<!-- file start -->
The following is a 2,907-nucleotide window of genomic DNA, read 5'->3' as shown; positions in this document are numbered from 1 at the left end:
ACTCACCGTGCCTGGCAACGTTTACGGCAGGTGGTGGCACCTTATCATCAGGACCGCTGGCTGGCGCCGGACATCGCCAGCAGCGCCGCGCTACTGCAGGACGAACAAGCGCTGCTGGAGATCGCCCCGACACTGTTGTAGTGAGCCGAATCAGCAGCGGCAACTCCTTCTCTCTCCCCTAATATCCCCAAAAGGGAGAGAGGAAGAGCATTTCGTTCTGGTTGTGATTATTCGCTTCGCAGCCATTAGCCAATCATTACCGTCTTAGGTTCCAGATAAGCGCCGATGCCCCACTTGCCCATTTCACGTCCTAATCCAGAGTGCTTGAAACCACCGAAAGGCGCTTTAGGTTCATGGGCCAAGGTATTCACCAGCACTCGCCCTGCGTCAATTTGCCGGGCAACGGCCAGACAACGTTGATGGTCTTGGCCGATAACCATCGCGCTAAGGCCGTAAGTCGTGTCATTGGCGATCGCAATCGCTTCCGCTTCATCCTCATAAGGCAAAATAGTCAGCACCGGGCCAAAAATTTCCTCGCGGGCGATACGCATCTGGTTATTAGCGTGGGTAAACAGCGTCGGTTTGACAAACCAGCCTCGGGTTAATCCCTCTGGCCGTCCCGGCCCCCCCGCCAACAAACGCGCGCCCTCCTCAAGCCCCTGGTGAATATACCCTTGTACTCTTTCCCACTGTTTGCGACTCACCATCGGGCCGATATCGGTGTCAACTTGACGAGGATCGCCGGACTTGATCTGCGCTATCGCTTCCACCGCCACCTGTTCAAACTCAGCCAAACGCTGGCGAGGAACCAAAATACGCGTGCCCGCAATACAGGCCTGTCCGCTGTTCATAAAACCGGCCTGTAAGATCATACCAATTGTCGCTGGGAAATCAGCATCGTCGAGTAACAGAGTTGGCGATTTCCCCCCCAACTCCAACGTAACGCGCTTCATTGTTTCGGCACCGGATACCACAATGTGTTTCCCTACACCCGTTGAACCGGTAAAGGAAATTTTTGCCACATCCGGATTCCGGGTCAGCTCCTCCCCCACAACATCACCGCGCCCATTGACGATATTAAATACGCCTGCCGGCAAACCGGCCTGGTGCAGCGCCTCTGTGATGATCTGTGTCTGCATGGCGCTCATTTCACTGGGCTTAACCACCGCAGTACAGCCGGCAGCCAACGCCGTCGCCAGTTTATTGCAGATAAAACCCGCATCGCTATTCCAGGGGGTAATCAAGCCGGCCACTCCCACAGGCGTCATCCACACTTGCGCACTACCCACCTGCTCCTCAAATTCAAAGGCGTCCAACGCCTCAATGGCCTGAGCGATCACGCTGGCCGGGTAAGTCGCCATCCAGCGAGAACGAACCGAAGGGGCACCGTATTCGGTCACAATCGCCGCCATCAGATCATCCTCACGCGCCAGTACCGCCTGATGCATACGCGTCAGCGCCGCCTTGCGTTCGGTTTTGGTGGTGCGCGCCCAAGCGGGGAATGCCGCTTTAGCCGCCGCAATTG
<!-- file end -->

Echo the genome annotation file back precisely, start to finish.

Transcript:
The following is a 2,907-nucleotide window of genomic DNA, read 5'->3' as shown; positions in this document are numbered from 1 at the left end:
ACTCACCGTGCCTGGCAACGTTTACGGCAGGTGGTGGCACCTTATCATCAGGACCGCTGGCTGGCGCCGGACATCGCCAGCAGCGCCGCGCTACTGCAGGACGAACAAGCGCTGCTGGAGATCGCCCCGACACTGTTGTAGTGAGCCGAATCAGCAGCGGCAACTCCTTCTCTCTCCCCTAATATCCCCAAAAGGGAGAGAGGAAGAGCATTTCGTTCTGGTTGTGATTATTCGCTTCGCAGCCATTAGCCAATCATTACCGTCTTAGGTTCCAGATAAGCGCCGATGCCCCACTTGCCCATTTCACGTCCTAATCCAGAGTGCTTGAAACCACCGAAAGGCGCTTTAGGTTCATGGGCCAAGGTATTCACCAGCACTCGCCCTGCGTCAATTTGCCGGGCAACGGCCAGACAACGTTGATGGTCTTGGCCGATAACCATCGCGCTAAGGCCGTAAGTCGTGTCATTGGCGATCGCAATCGCTTCCGCTTCATCCTCATAAGGCAAAATAGTCAGCACCGGGCCAAAAATTTCCTCGCGGGCGATACGCATCTGGTTATTAGCGTGGGTAAACAGCGTCGGTTTGACAAACCAGCCTCGGGTTAATCCCTCTGGCCGTCCCGGCCCCCCCGCCAACAAACGCGCGCCCTCCTCAAGCCCCTGGTGAATATACCCTTGTACTCTTTCCCACTGTTTGCGACTCACCATCGGGCCGATATCGGTGTCAACTTGACGAGGATCGCCGGACTTGATCTGCGCTATCGCTTCCACCGCCACCTGTTCAAACTCAGCCAAACGCTGGCGAGGAACCAAAATACGCGTGCCCGCAATACAGGCCTGTCCGCTGTTCATAAAACCGGCCTGTAAGATCATACCAATTGTCGCTGGGAAATCAGCATCGTCGAGTAACAGAGTTGGCGATTTCCCCCCCAACTCCAACGTAACGCGCTTCATTGTTTCGGCACCGGATACCACAATGTGTTTCCCTACACCCGTTGAACCGGTAAAGGAAATTTTTGCCACATCCGGATTCCGGGTCAGCTCCTCCCCCACAACATCACCGCGCCCATTGACGATATTAAATACGCCTGCCGGCAAACCGGCCTGGTGCAGCGCCTCTGTGATGATCTGTGTCTGCATGGCGCTCATTTCACTGGGCTTAACCACCGCAGTACAGCCGGCAGCCAACGCCGTCGCCAGTTTATTGCAGATAAAACCCGCATCGCTATTCCAGGGGGTAATCAAGCCGGCCACTCCCACAGGCGTCATCCACACTTGCGCACTACCCACCTGCTCCTCAAATTCAAAGGCGTCCAACGCCTCAATGGCCTGAGCGATCACGCTGGCCGGGTAAGTCGCCATCCAGCGAGAACGAACCGAAGGGGCACCGTATTCGGTCACAATCGCCGCCATCAGATCATCCTCACGCGCCAGTACCGCCTGATGCATACGCGTCAGCGCCGCCTTGCGTTCGGTTTTGGTGGTGCGCGCCCAAGCGGGGAATGCCGCTTTAGCCGCCGCAATTG